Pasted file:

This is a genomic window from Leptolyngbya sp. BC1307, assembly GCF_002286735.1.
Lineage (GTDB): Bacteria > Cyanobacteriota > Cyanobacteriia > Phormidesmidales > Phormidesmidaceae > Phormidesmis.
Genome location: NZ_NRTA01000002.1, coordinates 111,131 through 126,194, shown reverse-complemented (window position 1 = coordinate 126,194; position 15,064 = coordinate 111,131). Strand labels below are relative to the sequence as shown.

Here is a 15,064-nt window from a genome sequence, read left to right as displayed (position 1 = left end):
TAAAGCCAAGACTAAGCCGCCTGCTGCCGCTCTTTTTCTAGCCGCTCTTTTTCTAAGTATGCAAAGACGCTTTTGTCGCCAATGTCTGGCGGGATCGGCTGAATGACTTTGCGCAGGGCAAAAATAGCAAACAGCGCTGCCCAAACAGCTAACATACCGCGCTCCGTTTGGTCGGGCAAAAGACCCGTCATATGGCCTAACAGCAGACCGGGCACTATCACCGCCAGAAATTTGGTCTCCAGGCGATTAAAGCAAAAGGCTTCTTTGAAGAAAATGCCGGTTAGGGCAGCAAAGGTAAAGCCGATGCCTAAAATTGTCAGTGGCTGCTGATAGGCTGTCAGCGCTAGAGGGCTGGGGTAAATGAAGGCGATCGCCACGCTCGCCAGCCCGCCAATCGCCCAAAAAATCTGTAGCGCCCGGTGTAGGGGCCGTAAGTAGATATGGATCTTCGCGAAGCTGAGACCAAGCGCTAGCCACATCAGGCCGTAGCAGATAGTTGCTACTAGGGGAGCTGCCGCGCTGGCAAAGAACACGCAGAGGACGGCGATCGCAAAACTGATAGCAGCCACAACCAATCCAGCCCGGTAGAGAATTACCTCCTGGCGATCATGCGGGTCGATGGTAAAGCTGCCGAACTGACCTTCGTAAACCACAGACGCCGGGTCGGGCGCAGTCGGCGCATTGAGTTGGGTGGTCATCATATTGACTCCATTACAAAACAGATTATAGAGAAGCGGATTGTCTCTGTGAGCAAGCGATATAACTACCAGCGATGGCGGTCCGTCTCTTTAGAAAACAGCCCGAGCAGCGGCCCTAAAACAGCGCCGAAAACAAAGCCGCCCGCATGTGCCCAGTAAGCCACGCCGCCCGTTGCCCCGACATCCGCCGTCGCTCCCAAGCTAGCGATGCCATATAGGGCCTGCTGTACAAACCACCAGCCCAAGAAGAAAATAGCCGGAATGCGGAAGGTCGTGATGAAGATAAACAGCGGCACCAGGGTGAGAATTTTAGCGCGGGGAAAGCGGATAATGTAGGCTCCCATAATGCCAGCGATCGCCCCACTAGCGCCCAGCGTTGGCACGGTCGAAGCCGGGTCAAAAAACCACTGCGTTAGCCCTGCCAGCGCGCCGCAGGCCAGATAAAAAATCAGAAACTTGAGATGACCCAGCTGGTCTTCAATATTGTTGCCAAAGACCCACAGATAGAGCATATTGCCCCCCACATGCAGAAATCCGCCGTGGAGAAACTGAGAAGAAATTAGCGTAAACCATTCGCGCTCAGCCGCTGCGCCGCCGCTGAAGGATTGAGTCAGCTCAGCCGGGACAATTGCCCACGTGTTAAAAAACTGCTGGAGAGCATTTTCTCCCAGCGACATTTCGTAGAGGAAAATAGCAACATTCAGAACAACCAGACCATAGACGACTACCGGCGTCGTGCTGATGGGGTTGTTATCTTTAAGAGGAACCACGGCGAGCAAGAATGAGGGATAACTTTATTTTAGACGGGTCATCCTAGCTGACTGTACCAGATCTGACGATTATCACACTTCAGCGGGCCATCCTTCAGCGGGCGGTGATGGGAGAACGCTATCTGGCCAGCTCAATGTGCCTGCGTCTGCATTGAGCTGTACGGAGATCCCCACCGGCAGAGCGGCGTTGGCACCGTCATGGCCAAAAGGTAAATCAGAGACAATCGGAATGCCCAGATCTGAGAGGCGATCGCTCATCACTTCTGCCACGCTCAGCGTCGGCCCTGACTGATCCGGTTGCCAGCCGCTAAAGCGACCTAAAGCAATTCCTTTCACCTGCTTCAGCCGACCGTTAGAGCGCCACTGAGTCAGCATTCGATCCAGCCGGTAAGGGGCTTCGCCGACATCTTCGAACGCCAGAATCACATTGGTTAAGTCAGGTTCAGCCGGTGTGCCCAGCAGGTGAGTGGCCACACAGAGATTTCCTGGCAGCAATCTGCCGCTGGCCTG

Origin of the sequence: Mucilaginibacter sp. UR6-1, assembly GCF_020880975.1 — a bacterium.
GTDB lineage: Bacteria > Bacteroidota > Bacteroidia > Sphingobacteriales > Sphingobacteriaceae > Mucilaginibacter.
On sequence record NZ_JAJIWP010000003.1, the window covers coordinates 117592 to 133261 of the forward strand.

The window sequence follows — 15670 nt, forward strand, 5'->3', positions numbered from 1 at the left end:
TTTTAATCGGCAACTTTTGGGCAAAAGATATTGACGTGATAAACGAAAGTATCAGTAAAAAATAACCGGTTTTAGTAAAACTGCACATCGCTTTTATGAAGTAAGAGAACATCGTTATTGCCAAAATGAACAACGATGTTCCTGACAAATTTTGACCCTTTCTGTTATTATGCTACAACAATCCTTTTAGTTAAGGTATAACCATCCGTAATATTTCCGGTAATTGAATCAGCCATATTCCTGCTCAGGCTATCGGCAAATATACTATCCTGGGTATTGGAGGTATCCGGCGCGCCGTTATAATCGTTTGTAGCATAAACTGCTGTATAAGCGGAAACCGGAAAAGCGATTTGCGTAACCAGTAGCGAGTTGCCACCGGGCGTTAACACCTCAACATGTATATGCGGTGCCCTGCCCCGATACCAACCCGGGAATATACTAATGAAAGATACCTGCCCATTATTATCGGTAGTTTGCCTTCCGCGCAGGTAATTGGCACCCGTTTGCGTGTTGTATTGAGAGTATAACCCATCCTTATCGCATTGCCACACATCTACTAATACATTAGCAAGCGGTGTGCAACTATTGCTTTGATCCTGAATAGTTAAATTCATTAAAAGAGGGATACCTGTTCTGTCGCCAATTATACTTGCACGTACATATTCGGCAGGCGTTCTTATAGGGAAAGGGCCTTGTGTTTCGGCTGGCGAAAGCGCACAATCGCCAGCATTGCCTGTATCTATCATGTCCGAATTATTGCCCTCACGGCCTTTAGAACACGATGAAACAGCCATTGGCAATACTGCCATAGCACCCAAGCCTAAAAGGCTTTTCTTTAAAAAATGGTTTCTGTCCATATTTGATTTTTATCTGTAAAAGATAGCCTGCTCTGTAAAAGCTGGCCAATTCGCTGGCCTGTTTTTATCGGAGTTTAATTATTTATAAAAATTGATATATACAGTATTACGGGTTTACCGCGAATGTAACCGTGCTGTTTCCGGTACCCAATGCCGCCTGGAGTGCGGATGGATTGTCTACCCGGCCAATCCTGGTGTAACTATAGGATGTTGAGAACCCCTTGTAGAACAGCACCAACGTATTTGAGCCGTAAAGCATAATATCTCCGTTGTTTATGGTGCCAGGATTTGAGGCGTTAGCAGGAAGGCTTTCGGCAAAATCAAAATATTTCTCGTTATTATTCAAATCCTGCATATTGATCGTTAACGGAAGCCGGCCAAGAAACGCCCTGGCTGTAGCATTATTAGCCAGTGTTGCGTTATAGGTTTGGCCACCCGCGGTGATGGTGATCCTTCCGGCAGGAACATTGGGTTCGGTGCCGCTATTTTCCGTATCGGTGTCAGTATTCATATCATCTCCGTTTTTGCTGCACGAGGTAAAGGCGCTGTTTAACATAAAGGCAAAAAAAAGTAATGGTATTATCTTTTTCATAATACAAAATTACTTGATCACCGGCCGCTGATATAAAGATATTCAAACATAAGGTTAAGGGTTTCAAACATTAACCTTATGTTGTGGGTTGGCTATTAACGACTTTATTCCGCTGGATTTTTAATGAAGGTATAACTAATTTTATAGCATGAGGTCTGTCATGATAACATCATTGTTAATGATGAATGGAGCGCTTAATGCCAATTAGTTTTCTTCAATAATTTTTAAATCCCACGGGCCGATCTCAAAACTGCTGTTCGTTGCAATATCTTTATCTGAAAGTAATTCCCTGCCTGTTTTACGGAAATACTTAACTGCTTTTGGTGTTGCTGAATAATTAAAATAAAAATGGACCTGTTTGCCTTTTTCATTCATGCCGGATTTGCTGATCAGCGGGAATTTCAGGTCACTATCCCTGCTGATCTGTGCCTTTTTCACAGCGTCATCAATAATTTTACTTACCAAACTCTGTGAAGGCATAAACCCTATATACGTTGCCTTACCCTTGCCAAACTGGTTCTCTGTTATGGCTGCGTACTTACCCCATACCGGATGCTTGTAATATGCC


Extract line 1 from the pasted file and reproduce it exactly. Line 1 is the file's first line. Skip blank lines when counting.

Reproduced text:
This is a genomic window from Leptolyngbya sp. BC1307, assembly GCF_002286735.1.